The defective antibody titers observed in the DOCK8-deficient patients are consistent with observations in Dock8-deficient mice, although isotype abnormalities including hyper-IgE were not noted in the mice [34••]. Two separate lines of Dock8-deficient mice, generated by N-ethyl-N-nitrosourea (ENU)-mutagenesis, were identified after functional screening showed that the mice are unable to make long-lived and mature antibody responses after secondary challenge. Splenic marginal zone and germinal center B cells are decreased in the mice. Despite a possible contribution of decreased CD4 T cell help, the decreased survival and selection of germinal center B cells primarily reflect an intrinsic B cell defect, as shown by competitive adoptive transfer experiments. This defect is likely to result from the demonstrated disrupted organization of the B cell immunological synapse.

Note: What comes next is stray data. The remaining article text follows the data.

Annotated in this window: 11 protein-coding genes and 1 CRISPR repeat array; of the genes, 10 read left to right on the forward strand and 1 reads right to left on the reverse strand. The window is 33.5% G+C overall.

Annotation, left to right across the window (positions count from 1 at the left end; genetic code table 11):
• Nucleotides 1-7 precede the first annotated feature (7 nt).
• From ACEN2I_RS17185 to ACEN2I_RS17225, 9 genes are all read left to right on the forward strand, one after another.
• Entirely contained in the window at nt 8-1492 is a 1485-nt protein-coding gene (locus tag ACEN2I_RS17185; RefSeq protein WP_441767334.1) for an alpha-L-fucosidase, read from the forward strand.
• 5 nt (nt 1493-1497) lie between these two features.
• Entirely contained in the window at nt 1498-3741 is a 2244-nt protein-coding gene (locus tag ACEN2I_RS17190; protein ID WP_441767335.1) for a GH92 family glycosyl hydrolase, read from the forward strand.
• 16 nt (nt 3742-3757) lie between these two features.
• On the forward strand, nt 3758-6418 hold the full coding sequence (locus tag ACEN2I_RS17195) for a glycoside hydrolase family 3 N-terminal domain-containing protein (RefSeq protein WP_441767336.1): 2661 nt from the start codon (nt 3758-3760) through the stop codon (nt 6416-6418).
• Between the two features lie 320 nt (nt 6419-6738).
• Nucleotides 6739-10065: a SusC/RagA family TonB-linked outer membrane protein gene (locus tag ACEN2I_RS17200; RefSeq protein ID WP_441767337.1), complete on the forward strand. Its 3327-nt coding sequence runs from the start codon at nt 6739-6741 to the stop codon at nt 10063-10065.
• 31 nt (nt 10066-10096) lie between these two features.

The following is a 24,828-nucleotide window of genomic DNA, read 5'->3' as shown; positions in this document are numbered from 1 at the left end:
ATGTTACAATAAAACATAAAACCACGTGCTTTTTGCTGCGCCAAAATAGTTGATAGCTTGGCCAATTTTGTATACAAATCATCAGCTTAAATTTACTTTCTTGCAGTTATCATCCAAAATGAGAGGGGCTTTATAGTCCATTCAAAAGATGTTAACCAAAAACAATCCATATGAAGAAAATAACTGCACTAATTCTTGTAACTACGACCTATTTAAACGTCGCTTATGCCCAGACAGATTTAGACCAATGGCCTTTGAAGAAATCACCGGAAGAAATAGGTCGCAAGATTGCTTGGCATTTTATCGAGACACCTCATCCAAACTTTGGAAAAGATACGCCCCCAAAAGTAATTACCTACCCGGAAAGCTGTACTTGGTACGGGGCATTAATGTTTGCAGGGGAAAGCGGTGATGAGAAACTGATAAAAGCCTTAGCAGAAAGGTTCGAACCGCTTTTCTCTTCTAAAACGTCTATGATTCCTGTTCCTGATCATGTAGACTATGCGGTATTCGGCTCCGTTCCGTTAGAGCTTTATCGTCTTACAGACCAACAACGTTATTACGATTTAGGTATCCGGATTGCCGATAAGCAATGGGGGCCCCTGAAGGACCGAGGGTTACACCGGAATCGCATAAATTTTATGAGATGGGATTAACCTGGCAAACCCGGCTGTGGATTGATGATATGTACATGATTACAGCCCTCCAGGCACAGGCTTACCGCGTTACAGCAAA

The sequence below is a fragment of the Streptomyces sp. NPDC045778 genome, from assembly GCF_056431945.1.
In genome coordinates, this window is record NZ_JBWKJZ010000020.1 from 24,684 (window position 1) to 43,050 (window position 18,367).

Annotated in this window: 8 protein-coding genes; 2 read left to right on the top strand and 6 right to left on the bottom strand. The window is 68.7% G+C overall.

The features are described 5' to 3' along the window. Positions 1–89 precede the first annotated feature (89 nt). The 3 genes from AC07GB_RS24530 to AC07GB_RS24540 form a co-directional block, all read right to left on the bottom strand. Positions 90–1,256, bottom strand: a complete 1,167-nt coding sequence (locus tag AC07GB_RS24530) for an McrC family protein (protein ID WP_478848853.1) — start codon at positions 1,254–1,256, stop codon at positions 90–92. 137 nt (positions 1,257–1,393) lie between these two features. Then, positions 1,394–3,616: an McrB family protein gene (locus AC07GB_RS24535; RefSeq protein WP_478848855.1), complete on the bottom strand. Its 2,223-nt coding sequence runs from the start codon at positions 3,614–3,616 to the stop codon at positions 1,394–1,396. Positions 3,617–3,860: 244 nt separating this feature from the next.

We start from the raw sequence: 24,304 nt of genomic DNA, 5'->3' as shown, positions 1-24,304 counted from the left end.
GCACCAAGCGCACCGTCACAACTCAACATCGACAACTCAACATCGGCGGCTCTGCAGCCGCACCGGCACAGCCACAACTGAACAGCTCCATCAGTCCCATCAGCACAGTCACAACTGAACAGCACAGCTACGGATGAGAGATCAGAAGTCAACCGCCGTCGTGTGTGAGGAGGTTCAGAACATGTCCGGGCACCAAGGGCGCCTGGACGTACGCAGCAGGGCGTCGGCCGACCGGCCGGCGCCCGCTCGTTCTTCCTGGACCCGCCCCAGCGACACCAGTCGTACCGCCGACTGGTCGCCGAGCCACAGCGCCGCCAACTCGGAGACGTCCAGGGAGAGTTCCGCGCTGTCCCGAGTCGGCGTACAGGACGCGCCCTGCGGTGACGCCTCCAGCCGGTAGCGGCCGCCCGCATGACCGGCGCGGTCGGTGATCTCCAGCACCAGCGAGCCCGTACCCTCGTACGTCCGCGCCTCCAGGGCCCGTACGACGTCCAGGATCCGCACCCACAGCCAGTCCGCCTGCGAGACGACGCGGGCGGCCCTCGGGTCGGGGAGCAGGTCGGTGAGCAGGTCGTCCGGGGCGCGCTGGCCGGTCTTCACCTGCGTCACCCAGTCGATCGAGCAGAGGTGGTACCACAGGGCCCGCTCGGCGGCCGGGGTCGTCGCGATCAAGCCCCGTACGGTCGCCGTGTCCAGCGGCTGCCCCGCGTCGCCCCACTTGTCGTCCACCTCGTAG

Finally, reanalysis of two older studies shows that DOCK8-deficient patients may have decreased CD4 T helper type 17 (Th17) cells [35,36•]. These studies originally found that decreases in Th17 cells, which are important for defense against extracellular bacteria and fungi, could account for the infectious susceptibilities seen in STAT3-mutant hyper-IgE patients. However, the control groups in these studies also included several hyper-IgE patients who lacked STAT3 mutations, but who are retrospectively now known to be DOCK8-deficient (two patients in [10••,35]; six patients in [11••,36•]). These groups of STAT3-wildtype hyper-IgE patients had mildly to moderately decreased percentages of Th17 cells, as measured by their ex vivo ability to both produce IL-17 and express the Th17 master transcription factor RORγτ. However, naïve CD4 T cells could be differentiated in vitro into RORγτ-expressing cells but not IL-17-expressing cells, suggesting a defect in late differentiation or survival of Th17 cells [36•]. The individual results were not linked to each DOCK8-deficient patient, so these analyses need further confirmation. If confirmed, the findings could explain an increased susceptibility of some DOCK8-deficient patients to mucocutaneous candidasis.